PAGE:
Naiara is not accustomed to putting aside racial slurs, however small. A compliment, however, bewilders the singer. “Você não é negra, você é linda (You’re not black, you’re beautiful).” The comment shocked Naiara. “I can’t can be black and beautiful? How absurd this conception is. I couldn’t respond at the time,” she laments. According to the middle-class woman, society is not yet accustomed to the social mobility of millions of blacks. “When I, female and black, walk into a place of greater economic access, people have certainty that I can only be there working as a maid or servant.” Frequently wearing a turban, Naiara says that the simple adornment now causes change in how she is treated. “When I walk into a place wearing a turban, I become a foreigner, a gringa, I stop being black. I’m treated much better until they discover that I’m Brazilian.”
Lucas Barbosa, 23, a temporary public school teacher in the Federal District, was approached by Military Police when he returned to the University of Brasília, where he completed his second degree. Leaning on a motorcycle in Eixo Monumental, he was searched and offended by jokes. “They asked me where I lived, if I was a criminal, if I was dealing (drugs) at UnB. I said that the approach was wrong, then, they searched me again, took my jacket and put marijuana in it. The only plausible explanation is racism, and discrimination against the periphery,” says the Santa Maria resident. “Tomorrow (today) I’ll be there in Praça Zumbi, for sure,” says the young man.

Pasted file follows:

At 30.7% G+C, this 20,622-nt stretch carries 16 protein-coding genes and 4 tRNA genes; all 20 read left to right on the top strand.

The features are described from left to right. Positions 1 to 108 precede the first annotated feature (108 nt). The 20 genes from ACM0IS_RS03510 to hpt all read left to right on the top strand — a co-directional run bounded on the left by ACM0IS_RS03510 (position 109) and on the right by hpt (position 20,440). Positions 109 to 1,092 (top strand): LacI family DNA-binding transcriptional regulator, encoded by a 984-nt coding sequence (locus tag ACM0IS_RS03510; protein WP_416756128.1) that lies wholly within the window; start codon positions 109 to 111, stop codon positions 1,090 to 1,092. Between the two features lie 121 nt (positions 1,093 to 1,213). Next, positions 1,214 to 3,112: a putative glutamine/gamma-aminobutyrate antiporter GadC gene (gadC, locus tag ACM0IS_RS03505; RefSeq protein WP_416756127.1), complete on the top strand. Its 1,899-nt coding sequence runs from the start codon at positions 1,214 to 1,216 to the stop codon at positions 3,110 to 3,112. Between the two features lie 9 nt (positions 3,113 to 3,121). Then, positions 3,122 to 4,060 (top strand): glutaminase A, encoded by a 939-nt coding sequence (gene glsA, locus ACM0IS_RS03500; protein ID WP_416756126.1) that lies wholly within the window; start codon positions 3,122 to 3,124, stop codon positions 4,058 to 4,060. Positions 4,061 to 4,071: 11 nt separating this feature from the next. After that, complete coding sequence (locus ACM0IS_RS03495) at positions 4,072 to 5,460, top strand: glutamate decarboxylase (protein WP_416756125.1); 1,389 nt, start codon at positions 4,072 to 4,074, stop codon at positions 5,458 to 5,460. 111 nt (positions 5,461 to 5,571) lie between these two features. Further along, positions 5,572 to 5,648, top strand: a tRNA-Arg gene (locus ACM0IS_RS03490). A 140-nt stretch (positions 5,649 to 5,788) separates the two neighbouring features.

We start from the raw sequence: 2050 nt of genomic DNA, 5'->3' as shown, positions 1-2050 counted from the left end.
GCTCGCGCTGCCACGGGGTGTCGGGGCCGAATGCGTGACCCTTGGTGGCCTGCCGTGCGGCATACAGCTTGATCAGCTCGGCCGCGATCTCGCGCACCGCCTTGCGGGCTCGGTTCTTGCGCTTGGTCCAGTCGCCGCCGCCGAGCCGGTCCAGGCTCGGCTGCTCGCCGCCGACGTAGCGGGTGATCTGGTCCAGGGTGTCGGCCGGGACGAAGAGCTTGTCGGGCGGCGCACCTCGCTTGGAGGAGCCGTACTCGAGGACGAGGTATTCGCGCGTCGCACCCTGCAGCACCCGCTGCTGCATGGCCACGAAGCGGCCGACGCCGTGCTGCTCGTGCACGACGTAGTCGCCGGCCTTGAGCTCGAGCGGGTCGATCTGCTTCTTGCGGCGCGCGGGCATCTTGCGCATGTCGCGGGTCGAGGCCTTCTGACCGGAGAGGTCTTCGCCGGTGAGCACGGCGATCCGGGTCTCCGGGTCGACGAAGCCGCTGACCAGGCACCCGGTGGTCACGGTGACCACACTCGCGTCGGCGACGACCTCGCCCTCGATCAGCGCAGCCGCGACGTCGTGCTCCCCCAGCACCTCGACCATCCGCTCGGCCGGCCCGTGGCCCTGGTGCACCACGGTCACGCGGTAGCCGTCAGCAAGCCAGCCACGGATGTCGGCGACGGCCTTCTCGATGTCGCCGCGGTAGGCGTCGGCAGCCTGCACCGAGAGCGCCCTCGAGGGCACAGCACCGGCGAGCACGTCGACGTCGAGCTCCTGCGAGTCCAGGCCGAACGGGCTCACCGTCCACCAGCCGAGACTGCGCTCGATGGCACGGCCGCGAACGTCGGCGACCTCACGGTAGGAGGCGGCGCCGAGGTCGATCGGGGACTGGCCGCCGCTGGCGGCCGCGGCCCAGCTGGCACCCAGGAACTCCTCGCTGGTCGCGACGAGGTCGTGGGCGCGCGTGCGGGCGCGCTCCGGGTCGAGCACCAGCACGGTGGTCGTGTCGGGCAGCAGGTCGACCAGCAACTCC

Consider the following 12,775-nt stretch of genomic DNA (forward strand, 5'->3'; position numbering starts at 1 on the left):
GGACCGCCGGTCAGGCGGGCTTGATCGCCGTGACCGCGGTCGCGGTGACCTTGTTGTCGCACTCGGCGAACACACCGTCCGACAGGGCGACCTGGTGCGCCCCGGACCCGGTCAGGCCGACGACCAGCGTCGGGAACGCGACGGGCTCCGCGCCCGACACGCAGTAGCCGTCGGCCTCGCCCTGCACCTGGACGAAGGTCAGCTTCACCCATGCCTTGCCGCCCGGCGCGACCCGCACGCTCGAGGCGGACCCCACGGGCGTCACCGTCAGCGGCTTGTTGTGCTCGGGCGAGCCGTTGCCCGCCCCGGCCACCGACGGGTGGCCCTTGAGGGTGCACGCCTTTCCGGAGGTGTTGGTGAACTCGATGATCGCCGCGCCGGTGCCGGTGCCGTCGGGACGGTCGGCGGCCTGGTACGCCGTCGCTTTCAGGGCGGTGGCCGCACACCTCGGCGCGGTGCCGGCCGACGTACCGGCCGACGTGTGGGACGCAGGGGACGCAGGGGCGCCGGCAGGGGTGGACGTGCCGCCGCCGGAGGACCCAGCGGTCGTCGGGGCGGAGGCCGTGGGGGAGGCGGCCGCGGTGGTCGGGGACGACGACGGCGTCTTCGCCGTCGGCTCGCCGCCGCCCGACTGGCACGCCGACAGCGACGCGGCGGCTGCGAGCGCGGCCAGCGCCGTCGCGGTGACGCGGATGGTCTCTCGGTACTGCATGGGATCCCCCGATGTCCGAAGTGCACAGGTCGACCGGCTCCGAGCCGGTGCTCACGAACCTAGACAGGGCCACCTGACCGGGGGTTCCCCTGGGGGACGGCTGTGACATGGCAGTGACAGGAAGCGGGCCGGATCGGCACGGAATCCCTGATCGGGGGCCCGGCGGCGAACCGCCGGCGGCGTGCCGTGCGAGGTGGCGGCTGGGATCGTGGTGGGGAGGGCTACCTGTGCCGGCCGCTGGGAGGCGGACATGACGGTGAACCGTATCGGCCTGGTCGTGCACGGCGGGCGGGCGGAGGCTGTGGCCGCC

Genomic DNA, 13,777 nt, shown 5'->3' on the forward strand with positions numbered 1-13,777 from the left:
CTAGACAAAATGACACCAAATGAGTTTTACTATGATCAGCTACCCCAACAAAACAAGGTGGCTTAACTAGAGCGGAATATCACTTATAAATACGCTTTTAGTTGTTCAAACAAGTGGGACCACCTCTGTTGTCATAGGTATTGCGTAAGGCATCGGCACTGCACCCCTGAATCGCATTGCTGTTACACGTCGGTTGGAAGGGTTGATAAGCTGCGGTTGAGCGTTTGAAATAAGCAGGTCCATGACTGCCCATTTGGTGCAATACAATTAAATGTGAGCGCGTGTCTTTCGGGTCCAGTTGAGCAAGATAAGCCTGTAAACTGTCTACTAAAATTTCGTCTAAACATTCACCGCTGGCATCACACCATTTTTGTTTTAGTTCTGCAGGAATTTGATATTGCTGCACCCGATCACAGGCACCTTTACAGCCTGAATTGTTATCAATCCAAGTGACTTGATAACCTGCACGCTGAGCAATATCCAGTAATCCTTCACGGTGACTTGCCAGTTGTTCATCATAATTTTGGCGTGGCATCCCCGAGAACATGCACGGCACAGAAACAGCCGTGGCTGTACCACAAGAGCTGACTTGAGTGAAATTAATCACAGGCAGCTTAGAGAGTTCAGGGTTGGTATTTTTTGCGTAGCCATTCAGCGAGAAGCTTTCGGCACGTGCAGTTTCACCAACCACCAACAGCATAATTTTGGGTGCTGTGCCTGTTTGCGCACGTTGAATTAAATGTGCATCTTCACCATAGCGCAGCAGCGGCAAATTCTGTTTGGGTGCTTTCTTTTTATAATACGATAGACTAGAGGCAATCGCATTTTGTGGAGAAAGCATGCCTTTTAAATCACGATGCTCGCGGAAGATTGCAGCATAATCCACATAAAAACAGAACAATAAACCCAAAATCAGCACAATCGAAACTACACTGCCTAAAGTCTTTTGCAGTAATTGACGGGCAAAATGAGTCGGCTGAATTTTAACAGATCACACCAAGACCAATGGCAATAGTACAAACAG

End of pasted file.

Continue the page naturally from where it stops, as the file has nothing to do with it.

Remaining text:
Racists are the others…
The research institute Data Popular found troubling numbers about how the Brazilian population sees the issue of racism in the country
92% believe that there is racism in Brazil, but only 1.3% consider themselves racist
92 million adults have witnessed a white Brazilian refer to as a black person as monkey.
Only 12% took action against it
17% of white men would not want their daughter to marry a black man
Data Popular interviewed 2017 people in 53 cities in Brazil between January 15 and February 12
The services assistant Cláudia da Silva Ferreira died on February 16, a Sunday, after taking two rifle shots during a police operation in Morro Congonha in Madureira, North Zone of Rio de Janeiro. She had gone to a bakery to buy bread and bologna when she was shot.